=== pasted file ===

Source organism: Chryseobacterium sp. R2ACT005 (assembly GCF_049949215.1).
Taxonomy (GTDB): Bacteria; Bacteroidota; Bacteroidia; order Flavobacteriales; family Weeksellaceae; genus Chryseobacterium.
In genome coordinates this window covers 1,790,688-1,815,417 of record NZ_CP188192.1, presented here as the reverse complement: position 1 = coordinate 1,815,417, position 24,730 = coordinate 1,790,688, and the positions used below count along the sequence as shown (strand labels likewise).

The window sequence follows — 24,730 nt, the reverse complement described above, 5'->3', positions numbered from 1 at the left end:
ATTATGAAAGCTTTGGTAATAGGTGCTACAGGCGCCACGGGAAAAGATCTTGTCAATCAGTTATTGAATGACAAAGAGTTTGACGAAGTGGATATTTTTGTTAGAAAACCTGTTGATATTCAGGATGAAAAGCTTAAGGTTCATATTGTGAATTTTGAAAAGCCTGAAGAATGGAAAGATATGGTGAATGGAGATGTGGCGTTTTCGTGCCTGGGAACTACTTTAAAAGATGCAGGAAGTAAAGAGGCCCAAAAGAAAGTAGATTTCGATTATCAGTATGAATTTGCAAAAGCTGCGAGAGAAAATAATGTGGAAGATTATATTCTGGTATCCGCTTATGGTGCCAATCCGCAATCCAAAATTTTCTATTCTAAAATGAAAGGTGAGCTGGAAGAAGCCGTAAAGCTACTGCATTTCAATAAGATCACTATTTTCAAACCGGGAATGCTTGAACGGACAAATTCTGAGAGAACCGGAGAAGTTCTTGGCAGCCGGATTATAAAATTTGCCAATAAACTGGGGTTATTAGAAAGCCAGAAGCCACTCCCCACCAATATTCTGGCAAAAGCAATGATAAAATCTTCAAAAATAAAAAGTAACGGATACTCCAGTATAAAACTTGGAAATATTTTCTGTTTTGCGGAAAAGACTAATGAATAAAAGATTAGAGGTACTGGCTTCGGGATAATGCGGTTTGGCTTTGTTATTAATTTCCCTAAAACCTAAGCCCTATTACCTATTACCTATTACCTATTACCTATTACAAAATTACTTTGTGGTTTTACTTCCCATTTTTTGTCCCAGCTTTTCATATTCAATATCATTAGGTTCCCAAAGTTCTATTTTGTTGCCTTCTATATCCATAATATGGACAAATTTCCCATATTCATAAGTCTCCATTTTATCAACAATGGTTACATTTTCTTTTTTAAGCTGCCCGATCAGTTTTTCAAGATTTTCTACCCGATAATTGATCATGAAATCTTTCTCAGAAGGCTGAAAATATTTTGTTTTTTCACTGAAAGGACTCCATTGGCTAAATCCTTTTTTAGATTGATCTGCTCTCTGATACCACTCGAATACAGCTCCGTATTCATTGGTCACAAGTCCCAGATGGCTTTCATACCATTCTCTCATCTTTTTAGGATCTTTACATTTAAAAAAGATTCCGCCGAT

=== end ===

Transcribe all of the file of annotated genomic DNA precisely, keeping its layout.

Source organism: Chryseobacterium sp. R2ACT005 (assembly GCF_049949215.1).
Taxonomy (GTDB): Bacteria; Bacteroidota; Bacteroidia; order Flavobacteriales; family Weeksellaceae; genus Chryseobacterium.
In genome coordinates this window covers 1,790,688-1,815,417 of record NZ_CP188192.1, presented here as the reverse complement: position 1 = coordinate 1,815,417, position 24,730 = coordinate 1,790,688, and the positions used below count along the sequence as shown (strand labels likewise).

The window sequence follows — 24,730 nt, the reverse complement described above, 5'->3', positions numbered from 1 at the left end:
ATTATGAAAGCTTTGGTAATAGGTGCTACAGGCGCCACGGGAAAAGATCTTGTCAATCAGTTATTGAATGACAAAGAGTTTGACGAAGTGGATATTTTTGTTAGAAAACCTGTTGATATTCAGGATGAAAAGCTTAAGGTTCATATTGTGAATTTTGAAAAGCCTGAAGAATGGAAAGATATGGTGAATGGAGATGTGGCGTTTTCGTGCCTGGGAACTACTTTAAAAGATGCAGGAAGTAAAGAGGCCCAAAAGAAAGTAGATTTCGATTATCAGTATGAATTTGCAAAAGCTGCGAGAGAAAATAATGTGGAAGATTATATTCTGGTATCCGCTTATGGTGCCAATCCGCAATCCAAAATTTTCTATTCTAAAATGAAAGGTGAGCTGGAAGAAGCCGTAAAGCTACTGCATTTCAATAAGATCACTATTTTCAAACCGGGAATGCTTGAACGGACAAATTCTGAGAGAACCGGAGAAGTTCTTGGCAGCCGGATTATAAAATTTGCCAATAAACTGGGGTTATTAGAAAGCCAGAAGCCACTCCCCACCAATATTCTGGCAAAAGCAATGATAAAATCTTCAAAAATAAAAAGTAACGGATACTCCAGTATAAAACTTGGAAATATTTTCTGTTTTGCGGAAAAGACTAATGAATAAAAGATTAGAGGTACTGGCTTCGGGATAATGCGGTTTGGCTTTGTTATTAATTTCCCTAAAACCTAAGCCCTATTACCTATTACCTATTACCTATTACCTATTACAAAATTACTTTGTGGTTTTACTTCCCATTTTTTGTCCCAGCTTTTCATATTCAATATCATTAGGTTCCCAAAGTTCTATTTTGTTGCCTTCTATATCCATAATATGGACAAATTTCCCATATTCATAAGTCTCCATTTTATCAACAATGGTTACATTTTCTTTTTTAAGCTGCCCGATCAGTTTTTCAAGATTTTCTACCCGATAATTGATCATGAAATCTTTCTCAGAAGGCTGAAAATATTTTGTTTTTTCACTGAAAGGACTCCATTGGCTAAATCCTTTTTTAGATTGATCTGCTCTCTGATACCACTCGAATACAGCTCCGTATTCATTGGTCACAAGTCCCAGATGGCTTTCATACCATTCTCTCATCTTTTTAGGATCTTTACATTTAAAAAAGATTCCGCCGAT